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How to split pensions(7 Posts)
I've name changed for this.
I need advice about how to split pensions please. STBXH is more savvy than me.
Basically he has 2 ordinary pensions and has CETVs declared in mediation. I have a teacher's pension and some very old AVCs. I worked part time for many years (some from choice) and had a year or so at home when the children were babies because of childcare costs.
Teacher's pensions are complicated apparently and I got the full stand up in court if necessary valuation done. Ordinary financial advisors don't tend to deal with them because they are complex. My union recommended Wesleyan for advice so I had someone visit but tbh I wasn't impressed.
STBXH wants to just take the CETVs of all the pensions and split them 50/50 but that would incur unspecified costs.
Please does anyone have advice about this? As I said - he's more savvy than me. I've no reason to suppose he's trying to screw me over financially but he's demonstrated that he's an accomplished liar and cheat so I can't trust him.
Hi - so sorry to hear you have to go through this complex situation. I work for Wesleyan and I’m sorry your first impression wasnt great. But as a dad of three with a wife who is a teacher AND a Wesleyan employee I am certain we can and should be your best option. We’re the leading experts in teaching pensions which are complex as you say. Give us another try? I can intervene and ensure you get a better service if needs be. Best of luck with it.
Thanks Nathan. I'll try again and hope for a clearer response.
I have some recent experience of this through a friend who is in the same situation as you.
My advice to you is to get an actuary involved because you are comparing apples to oranges.
It looks like your ex to be has defined contribution pensions (ordinary pensions) which means money is paid into them by himself/employer, the funds are invested and the CETV is straightforward in that it represents the actual amount in the pot.
Your teacher's pension, however, is defined benefit which is very different. It means you are paid a guaranteed income on retirement based on your years of service and earnings level. These are generally much more valuable because they are guaranteed. The CETV is generally much lower than the actual value required to give you this guaranteed income, hence the need to have it looked at properly.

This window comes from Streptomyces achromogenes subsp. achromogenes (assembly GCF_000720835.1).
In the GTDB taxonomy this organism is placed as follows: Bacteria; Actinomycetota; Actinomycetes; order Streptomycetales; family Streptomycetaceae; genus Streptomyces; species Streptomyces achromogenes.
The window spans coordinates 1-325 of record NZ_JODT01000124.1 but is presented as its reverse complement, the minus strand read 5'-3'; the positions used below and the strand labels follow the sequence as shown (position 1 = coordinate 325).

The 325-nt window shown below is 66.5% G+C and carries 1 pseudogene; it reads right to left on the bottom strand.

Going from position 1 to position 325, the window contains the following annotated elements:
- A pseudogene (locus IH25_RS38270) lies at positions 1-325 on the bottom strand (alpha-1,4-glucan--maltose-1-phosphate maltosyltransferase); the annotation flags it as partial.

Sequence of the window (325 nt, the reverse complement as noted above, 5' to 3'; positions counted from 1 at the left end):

Therefore to add both CETVs together and splitting them down the middle may be disadvantageous to either of you. For example, if you have to give your ex a share of your final salary pension it can adversely reduce your guaranteed income. You have not stated who has the larger pensions.
You are better off, especially if the pensions have significant value, having an actuary look at the pensions to equalise the income on retirement. You can share the costs with your ex and the information will stand up in court. Don't get caught out signing away your retirement income.
The TPS may also be of use to you for information on your teacher's pensions.
Thanks Dacquoise. I'll have a look at the actuary. Our CETV wasn't vastly different from each others so it sounds as if I'd be better off agreeing to him keeping his and me keeping mine. I'll check it out though. Thanks again.
Hi Fedupflo, you are possibly right to agree to a 50/50 split as the teacher's pension I am referring to was undervalued by around 30%, ie. it would need another 30%in CETV value to produce the amount of guaranteed income stated. Actuaries are very expensive to employ and it may not be in your interests to do so.
I suspec the husband's penswion will not amount to much and even being part tiem the teacher's one will be very valuable. Certainly each splitting with each other ensure entire fairness I suppose.
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